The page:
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As an artist, Celeste feels that emotion plays a big part in her work.  She’s a Cancer and says that how she feels makes a huge difference from what colors she uses to what she creates.  She used to do more graffiti art, but has “moved a little more to realism and the natural world incorporating some abstract art.”  Celeste enjoys experimenting as an artist, for example, she’s exploring magnetic graffiti.  She enjoys seeing the changes artists make over time and loves to challenge herself.  As a result, she has several half-done projects, but loves being able to go in different directions if she likes.

Allan Armenta, whose artist name is Alarment, is another local artist that has recently started participating in Art Fight.  Growing up on Bloomfield, NM, Allan enjoyed creating stories through drawing and sculpting.  His interest increased as he grew older and was influenced heavily by comic books and cartoons.  Allan excelled in art throughout school and knew he wanted to pursue art in college.  He attended The University of New Mexico and earned a Bachelor’s of Fine Arts degree with an emphasis in Art Studio.  It wasn’t until attending UNM that Allan was introduced to painting and computer animation.  His interest in technology led to Allan obtaining a Master’s of Business Administration degree from UNM with a concentration in Management Information Systems.  His keeps busy as a Systems Analyst for the City of Albuquerque and enjoys introducing art to his two young children.  Allan continued to be creative after graduation, branching out into sculptural art and focusing on urban vinyl art toys.  There isn’t much of a market for that locally, so Allan began participating in shows across the country in places like New York, San Francisco, Dallas, and Santa Fe.  He’s also had works on display in Italy, London and Singapore.  Participating in Art Fight has allowed Allan to get back into painting.

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Allan considers his art to be abstract with some elements of realism in it.  His art has been described as having an organic feel with sexual undertones.  He is influenced at times by dreams and likes to invoke feelings from dreams in the abstract spaces he creates.  Allan finds the local art scene to be very diverse, with some artists tending to have a more traditional, New Mexican style.  He noted that “several local artists have Native American or Hispanic styles while incorporating pop culture ideals.”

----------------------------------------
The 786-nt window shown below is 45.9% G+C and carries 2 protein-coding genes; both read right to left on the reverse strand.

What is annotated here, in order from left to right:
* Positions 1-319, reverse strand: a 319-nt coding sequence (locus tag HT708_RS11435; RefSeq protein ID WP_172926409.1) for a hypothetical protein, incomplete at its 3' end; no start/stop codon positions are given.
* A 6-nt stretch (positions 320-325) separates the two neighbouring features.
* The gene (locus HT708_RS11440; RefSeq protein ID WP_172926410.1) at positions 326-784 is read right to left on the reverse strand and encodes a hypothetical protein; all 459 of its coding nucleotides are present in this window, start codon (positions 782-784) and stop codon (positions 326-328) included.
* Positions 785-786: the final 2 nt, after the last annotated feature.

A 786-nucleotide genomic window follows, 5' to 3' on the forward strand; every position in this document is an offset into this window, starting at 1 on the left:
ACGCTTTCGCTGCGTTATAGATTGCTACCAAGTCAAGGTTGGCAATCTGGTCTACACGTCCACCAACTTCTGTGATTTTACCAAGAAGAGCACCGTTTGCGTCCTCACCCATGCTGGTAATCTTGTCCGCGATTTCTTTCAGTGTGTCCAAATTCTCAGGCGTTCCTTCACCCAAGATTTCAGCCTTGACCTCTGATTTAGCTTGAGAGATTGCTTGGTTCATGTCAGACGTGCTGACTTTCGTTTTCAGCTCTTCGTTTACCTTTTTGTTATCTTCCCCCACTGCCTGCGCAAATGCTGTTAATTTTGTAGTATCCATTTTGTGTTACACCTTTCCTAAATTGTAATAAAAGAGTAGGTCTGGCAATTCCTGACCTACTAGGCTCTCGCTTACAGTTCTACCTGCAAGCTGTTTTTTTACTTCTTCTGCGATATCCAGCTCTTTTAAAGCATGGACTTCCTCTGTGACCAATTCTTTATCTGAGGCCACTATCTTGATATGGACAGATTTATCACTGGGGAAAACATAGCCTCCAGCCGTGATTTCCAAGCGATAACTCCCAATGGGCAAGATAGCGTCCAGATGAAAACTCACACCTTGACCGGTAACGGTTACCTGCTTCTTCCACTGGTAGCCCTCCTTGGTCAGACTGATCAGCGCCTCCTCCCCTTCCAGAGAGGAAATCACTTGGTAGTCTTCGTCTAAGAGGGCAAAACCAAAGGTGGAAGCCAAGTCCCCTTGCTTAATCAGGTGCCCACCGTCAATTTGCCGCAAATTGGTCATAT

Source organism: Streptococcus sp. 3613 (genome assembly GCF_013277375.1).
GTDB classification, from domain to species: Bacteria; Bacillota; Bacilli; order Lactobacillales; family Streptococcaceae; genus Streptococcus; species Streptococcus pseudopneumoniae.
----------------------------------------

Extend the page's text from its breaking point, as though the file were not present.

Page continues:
Art Fights have been happening in Albuquerque for about a year and the momentum is clearly building.  For the upcoming one year anniversary, James plans to host an invitational for artists that have previously participated.  He also wants to get some additional sponsors so that none of the artists have to pay an entry fee.  James has been in talks with producers to have a reality show based on Art Fight.  Other ideas include doing a traveling show or regional competition in LA, Phoenix, Denver and Albuquerque.  This is great exposure for Albuquerque.

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While not all of the participating artists are Hispanic, it’s great to see our young Hispanic artists showcasing their talent and equally exciting to see the art community in Albuquerque starting to thrive.  Art Fight creates a venue for artists of all backgrounds and talent levels. It gives artists valuable exposure and practice.  Even though it’s a competition, make no mistake, this is a friendly fight.  While there may be a winner of each Art Fight, the larger community wins by connecting people and sharing art.

Printed article:

Art Fight showcases local talent while building community

Albuquerque has some talented Hispanic artists who are making moves in the art community at an exciting local event called Art Fight.

James Montoya is the creator of Art Fight, a live art competition hosted by Tractor Brewing Co.  The rules of engagement are pretty simple.  Each artist pays a small entry fee, brings a blank canvas and supplies.  Art Fight has a different theme for each night and the artists have three hours to create a piece associated with that theme.  At the end of the evening, each artist’s work is auctioned off and a winner is declared. Some of the Art Fights have been charitable events with proceeds going toward local causes, including a recent event which benefited People’s Anti-Cruelty Association.  During Art Fight, Tractor patrons receive a ticket for each beer they purchase and can then vote for their favorite with their ticket.

Ask any of the participating artists and they will tell you that while winning Art Fight is the ultimate goal, the best part is connecting with other artists.  The building of the art community is what James is most proud of.  Allan Armenta and Celeste Garcia, known as Alarment and Spoken respectively, are two artists that have recently competed.  Come see these incredibly talented artists paint at the next Art Fight!